Jacqui Smith [holding answer 29 October 2002]: The national social work recruitment campaign was launched in October 2001 by my right hon. Friend, the Secretary of State for Health. It is aimed at informing the public about social work and social care and encouraging recruitment and retention. The funding for the campaign is #1.5 million in the year 20012002. This includes both national and local press and radio advertising and particular efforts are being made in some areas such as London and the south east that have more severe problems with recruitment and retention of social workers.
The third phase of the recruitment campaign was launched on 24 October 2002. The campaign consists of national advertising, leaflets, posters, local and national PR activity, a help line and a website. It has three aims:
Since the start of the campaign, there have been more than 40,000 callers to the telephone helpline and website. Applications have seen the first increase since 1995. The provisional figure suggests that over 5,000 have been received, which represents' a year on year increase of 8.3 per cent.
Dr Julian Lewis: To ask the Secretary of State for Health, what sums were allocated for expenditure on silicone cosmesis for artificial limbs from the NHS community services budget in (a) 200102, (b) 200203 and (c) 200304; and what sums were identified by the NHS Purchasing and Supply Agency as having been spent on silicone cosmesis for artificial limbs from that budget in (i) 2001 02 and (ii) 200203. 
Ms Blears [holding answer 6 November 2002]: Baseline allocations of #0.5 million in 200102, #1.5 million in 200203 and #2.0 million in 200304 were expected to be used for the provision of silicone cosmesis for artificial limbs. Spending on silicone cosmesis through the NHS Purchasing and Supply Agency was #81,858 for 200102, and #182,841 so far in 200203.
Dr. Fox: To ask the Secretary for Health when he expects the Prison Service mental Health teams to have completed their review of the physical cell environment to reduce ligature points in (a) young offender institutions and (b) adult prisons. 
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Mr. Hilary Benn: I have been asked to reply. The Prison Service's strategy to reduce self-inflicted deaths includes changes to the physical environment, such as the re-design of cell windows and furniture to reduce ligature points. It has already produced, tested and procured a safer cell design, a number of installations of which have already been completed and are in use. Safer cell designs address the design of furniture, toilets and basin fixtures, windows, lighting and heating. The Prison Service is also developing a second stage safer cell design as well as reviewing current cell furniture designs and producing new ones, so that standard-issue cell furniture may benefit from an improved reduced-ligature design.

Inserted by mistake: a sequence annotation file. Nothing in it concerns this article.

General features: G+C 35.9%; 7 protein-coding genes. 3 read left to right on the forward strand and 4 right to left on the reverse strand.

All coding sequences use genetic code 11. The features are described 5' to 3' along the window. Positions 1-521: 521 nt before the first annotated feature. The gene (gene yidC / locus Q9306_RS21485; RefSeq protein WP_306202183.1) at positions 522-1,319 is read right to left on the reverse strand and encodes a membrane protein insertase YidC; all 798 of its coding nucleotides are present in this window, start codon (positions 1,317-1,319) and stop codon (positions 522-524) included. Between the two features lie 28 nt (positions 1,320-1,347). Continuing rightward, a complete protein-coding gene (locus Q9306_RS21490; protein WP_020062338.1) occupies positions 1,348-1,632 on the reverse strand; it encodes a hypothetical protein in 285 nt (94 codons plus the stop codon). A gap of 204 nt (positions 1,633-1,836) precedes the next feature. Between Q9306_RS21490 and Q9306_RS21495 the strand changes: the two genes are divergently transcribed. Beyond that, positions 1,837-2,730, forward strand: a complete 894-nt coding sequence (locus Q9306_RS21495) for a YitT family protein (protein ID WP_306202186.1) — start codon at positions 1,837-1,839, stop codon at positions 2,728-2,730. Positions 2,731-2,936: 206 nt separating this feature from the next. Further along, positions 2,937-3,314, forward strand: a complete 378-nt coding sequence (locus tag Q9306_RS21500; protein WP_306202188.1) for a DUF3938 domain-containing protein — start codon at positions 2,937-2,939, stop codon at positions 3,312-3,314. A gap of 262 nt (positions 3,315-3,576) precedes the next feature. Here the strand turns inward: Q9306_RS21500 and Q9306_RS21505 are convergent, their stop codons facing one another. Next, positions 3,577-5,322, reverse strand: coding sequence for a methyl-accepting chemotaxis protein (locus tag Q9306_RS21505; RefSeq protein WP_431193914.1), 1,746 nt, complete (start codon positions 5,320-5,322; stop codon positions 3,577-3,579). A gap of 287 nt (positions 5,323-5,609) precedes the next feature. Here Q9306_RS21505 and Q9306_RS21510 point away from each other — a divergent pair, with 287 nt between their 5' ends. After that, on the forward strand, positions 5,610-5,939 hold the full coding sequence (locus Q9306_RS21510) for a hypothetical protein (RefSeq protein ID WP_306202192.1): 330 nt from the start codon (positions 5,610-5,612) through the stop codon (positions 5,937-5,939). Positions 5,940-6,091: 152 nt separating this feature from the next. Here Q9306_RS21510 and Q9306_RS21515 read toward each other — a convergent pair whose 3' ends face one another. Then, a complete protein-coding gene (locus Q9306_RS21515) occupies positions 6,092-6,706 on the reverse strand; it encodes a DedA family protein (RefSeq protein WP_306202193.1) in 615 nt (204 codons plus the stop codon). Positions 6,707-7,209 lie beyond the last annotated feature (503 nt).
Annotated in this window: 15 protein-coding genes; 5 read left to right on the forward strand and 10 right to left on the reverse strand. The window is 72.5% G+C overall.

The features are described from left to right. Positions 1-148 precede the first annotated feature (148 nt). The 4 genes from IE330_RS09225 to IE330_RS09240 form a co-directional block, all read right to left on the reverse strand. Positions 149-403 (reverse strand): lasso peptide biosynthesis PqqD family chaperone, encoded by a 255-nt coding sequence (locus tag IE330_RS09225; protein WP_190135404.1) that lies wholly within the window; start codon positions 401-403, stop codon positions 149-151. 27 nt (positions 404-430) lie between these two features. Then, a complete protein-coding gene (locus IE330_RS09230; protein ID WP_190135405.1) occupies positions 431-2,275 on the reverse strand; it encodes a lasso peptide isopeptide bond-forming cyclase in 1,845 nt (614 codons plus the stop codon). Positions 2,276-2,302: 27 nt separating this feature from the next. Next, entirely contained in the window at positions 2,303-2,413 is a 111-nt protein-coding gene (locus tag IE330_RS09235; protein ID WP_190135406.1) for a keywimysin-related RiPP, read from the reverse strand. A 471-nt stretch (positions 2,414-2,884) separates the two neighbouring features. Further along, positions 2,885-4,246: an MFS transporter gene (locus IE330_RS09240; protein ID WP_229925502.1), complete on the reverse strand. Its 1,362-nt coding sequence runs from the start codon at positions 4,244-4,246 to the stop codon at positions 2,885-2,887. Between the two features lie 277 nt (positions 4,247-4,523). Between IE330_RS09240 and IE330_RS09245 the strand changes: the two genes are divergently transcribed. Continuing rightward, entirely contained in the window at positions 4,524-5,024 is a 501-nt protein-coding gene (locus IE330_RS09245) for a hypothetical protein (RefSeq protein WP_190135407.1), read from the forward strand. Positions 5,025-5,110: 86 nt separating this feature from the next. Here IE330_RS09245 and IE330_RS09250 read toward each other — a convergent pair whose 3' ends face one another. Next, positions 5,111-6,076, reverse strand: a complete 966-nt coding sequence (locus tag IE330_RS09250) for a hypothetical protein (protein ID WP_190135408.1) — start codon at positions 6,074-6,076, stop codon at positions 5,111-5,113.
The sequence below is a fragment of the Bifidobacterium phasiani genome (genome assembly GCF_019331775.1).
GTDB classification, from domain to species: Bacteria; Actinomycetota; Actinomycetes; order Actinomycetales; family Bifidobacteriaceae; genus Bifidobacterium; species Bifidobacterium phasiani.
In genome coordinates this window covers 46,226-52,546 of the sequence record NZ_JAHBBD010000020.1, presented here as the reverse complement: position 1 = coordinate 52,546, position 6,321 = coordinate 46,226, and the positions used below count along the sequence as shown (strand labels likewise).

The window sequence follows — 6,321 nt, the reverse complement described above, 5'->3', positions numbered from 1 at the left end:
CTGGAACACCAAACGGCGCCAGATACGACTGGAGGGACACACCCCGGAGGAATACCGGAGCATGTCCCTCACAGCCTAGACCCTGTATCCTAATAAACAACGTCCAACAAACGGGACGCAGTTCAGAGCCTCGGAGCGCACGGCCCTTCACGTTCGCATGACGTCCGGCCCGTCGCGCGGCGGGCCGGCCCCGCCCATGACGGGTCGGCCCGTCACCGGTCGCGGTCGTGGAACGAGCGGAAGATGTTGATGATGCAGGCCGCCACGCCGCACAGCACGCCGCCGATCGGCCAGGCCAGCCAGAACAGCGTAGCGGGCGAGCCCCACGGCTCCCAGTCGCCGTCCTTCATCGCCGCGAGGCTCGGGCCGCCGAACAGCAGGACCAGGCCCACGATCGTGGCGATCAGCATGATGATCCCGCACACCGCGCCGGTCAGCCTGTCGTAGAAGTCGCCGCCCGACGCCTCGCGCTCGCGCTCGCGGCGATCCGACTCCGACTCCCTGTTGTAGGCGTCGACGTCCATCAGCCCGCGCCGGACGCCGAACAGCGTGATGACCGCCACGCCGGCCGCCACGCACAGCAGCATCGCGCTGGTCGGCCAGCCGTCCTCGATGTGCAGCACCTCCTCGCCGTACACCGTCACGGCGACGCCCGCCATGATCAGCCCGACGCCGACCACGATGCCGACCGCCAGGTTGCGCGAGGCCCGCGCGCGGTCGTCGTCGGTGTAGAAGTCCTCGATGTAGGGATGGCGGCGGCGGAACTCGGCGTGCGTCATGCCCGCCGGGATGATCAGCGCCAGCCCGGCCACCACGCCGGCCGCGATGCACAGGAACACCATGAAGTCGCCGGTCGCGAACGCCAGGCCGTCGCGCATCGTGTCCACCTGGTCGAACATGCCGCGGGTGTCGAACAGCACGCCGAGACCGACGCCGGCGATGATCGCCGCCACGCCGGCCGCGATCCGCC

Mr. Andrew Turner: To ask the Secretary of State for Culture, Media and Sport if she will list the schemes and initiatives sponsored by her Department and its agencies which are not the subject of national roll out, showing (a) the authorities or areas covered by the scheme and (b) the budget of the scheme in the last year for which information is available. 
Space for Sports and Arts Programme (SSA), is a partnership between traditional public expenditure of #75 million from the Capital Modernisation Fund and #55 million from the three Lottery distributors: New Opportunities Fund (#25 million), Sport England (#25 million) and Arts Council of England (#5 million).
The SSA programme is being rolled out in 65 local authorities in deprived areas. The budget for the programme is #130million from the beginning of 2000 to March 2004, which is the life of the programme. Approximately 297 projects are planned in the 65 local authorities. The Local Education Authorities (LEAs) invited to bid were:
The Portable Antiquities Scheme was established in 1997 to encourage members of the public to report all finds of archaeological objects. Since Autumn 1997 DCMS has been funding six pilot schemes to promote voluntary reporting of all archaeological finds. These pilots were established in
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This was a joint DCMS/Youth Justice Board programme of summer activities targeted on those 917 year olds identified as most at risk of offending in the areas covered across Government. A list of those areas covered will be placed in the Libraries of both Houses. Resourced by the New Opportunities Fund, and providing almost 300 estate-based schemes across England, Splash Extra established a menu of high quality sports, arts and personal development activities.